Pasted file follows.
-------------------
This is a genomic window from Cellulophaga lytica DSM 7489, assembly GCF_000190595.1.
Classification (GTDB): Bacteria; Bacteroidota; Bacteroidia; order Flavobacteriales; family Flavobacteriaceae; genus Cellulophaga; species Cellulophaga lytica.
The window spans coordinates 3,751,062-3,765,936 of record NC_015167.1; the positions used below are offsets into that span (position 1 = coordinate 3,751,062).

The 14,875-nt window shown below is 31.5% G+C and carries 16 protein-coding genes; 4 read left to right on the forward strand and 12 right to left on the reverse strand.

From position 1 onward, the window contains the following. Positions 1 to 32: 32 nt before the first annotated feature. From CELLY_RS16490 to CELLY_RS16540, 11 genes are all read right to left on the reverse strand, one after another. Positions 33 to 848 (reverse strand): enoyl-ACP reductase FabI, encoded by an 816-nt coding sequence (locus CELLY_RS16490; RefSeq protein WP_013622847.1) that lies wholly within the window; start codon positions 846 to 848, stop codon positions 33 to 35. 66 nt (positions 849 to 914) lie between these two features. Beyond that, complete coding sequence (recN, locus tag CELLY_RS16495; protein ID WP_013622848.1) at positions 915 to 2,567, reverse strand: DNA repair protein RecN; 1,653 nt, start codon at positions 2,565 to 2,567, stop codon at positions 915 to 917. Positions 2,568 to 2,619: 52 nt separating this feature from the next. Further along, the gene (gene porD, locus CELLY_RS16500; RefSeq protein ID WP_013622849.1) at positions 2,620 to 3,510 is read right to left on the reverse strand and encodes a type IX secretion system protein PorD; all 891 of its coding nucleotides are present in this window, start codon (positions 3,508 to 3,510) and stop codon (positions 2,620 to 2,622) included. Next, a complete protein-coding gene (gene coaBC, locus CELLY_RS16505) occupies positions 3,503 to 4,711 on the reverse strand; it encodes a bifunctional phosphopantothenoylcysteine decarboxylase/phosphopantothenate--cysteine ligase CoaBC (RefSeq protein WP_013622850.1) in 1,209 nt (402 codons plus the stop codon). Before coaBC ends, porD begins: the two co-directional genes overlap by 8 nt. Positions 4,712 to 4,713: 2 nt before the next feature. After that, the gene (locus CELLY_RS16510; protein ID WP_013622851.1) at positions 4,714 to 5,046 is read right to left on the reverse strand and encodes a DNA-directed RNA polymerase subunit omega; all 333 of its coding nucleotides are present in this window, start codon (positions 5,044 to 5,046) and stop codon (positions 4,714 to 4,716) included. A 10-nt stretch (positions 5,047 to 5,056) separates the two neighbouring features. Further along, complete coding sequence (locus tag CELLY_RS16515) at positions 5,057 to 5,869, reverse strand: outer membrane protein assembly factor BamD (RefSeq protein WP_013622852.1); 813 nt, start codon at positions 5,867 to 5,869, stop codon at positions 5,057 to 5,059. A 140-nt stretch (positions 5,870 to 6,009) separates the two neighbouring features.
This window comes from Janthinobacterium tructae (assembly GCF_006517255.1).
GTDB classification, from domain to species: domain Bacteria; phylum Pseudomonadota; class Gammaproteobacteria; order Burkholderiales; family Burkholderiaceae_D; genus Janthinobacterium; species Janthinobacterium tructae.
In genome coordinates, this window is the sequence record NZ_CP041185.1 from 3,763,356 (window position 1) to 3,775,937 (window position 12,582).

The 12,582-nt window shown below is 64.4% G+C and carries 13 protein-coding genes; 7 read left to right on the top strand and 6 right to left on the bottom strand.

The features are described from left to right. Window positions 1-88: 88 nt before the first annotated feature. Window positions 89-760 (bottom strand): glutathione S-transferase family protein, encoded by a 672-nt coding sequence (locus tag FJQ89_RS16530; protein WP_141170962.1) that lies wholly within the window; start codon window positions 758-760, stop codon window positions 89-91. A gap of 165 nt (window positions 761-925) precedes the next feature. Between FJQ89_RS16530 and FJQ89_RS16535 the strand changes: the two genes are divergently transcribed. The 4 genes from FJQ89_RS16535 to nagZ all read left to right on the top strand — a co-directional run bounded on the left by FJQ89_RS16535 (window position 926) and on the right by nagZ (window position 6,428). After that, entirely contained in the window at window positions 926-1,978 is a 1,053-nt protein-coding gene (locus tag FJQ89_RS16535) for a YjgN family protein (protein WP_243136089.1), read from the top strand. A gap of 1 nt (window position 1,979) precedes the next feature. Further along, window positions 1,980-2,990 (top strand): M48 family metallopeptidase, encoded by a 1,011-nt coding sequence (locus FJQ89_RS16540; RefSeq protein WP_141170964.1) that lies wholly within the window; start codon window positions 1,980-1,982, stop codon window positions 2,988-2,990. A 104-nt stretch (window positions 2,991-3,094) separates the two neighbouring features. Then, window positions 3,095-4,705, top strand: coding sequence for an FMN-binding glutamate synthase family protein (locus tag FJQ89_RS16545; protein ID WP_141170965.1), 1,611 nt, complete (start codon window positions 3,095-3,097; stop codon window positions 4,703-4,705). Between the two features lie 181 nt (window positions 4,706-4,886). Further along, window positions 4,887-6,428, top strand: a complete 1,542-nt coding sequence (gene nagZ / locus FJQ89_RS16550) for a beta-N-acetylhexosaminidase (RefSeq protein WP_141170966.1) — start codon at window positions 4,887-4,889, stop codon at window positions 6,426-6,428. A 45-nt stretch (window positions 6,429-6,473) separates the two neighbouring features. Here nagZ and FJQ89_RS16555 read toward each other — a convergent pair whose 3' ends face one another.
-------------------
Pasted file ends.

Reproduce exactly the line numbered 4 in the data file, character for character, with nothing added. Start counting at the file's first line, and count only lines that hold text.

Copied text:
The 14,875-nt window shown below is 31.5% G+C and carries 16 protein-coding genes; 4 read left to right on the forward strand and 12 right to left on the reverse strand.